‘Need for Speed’ does not translate to the big screen

Aaron Paul wants to be known for more than just be­ing that guy from Break­ing Bad. Need for Speed is not the vehicle that will get him to that point.

Based on the pop­u­lar video game from Elec­tron­ic Arts, Need for Speed tells the tale of a street racer who is out for ven­geance. The racer, To­bey Mar­shall (Paul), gets sent to pris­on after his buddy Little Pete (Har­ris­on Gil­bertson) dies dur­ing a race. To­bey knows there was a third racer on the scene re­spons­ible for Pete’s death, and that per­son was his en­emy Dino (Domin­ic Cooper). Dino fled the scene, thus for­cing To­bey to take the fall.

Once To­bey is fresh out of pris­on, he de­cides the best way to get even with Dino is by driv­ing across the coun­try to par­ti­cip­ate in some secret race called the De Le­on, which is con­sidered the Su­per Bowl of street races. To­bey pulls some stunts to get the in­vite from a kooky guy known as Mon­arch (Mi­chael Keaton). To race, To­bey needs to get from New York to Cali­for­nia in less than two days. He gets a fancy Ford Mus­tang and a sidekick/love in­terest Ju­lia (Imo­gen Poots) and away they go. Dino puts a bounty on To­bey, hop­ing to take him out be­fore he gets to Cali so he won’t make it to the De Le­on.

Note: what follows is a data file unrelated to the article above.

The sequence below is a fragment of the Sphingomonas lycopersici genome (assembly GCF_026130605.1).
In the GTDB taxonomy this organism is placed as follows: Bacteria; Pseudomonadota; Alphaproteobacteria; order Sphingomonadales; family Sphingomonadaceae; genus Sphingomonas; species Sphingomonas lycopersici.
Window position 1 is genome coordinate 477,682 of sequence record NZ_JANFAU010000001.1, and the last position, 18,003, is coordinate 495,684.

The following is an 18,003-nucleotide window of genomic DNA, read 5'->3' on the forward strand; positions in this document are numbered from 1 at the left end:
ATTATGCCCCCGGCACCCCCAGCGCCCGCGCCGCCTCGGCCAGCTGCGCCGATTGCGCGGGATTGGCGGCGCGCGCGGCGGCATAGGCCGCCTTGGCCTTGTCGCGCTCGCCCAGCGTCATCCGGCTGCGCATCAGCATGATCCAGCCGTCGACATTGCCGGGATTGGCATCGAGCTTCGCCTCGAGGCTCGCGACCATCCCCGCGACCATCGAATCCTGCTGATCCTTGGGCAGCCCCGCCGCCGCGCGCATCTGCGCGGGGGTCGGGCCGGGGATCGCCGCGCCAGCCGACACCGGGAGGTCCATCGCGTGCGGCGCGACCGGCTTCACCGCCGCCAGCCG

I had trouble root­ing for To­bey be­cause I find street ra­cing on pub­lic roads and high­ways a bone­headed (not to men­tion dan­ger­ous) thing to do. Oh, and it is also very il­leg­al. So I can’t quite get be­hind a film that glor­i­fies this activ­ity. That’s prob­ably why I’m not a big fan of the The Fast and the Furi­ous flicks. Though I will say this film does show the dangers of ra­cing, too, with the death. And there is a “do not try this at home” dis­claim­er be­fore the end­ing cred­its.

With all that said, as­sum­ing ra­cing is something that you’re in­ter­ested in, Need for Speed will cer­tainly hold your at­ten­tion. Dir­ect­or Scott Waugh made sure the ra­cing scenes were well done. There are lots of stunts (said to be filmed without CGI), and the ac­tion is some­times pulse-ra­cing. The cars are lov­ingly filmed. I screened the film in 3-D and I would sug­gest po­ten­tial view­ers save their money and see the film in 2-D. I didn’t think 3-D ad­ded any­thing ex­tra to the movie.

When the ac­tion stops, the movie loses steam. A large part of the film is To­bey and Ju­lia in the car to­geth­er driv­ing to Cali­for­nia. And I just didn’t care much about them. The plot is for­mu­laic and pre­dict­able. There are no standout per­form­ances and no mem­or­able char­ac­ters. I also didn’t think Aaron Paul was the right guy for the lead part. Film­makers cast him “against type,” and it didn’t work for me. He doesn’t ooze enough “cool­ness,” and I think that is a needed qual­ity for a role like this. Rap­per Kid Cudi (he goes by his real name Scott Mes­cudi in the cred­its) of­fers some com­ic re­lief and does a de­cent job. And Domin­ic Cooper wasn’t enough of an evil vil­lain to me.

When it comes to game versus movie, though I’ve nev­er played it, I think sit­ting at home play­ing the video game would be a lot more fun rather than watch­ing Need for Speed on the big screen. ••

Movie Grade: C

You can reach at shorbrook@bsmphilly.com.

comments powered by Disqus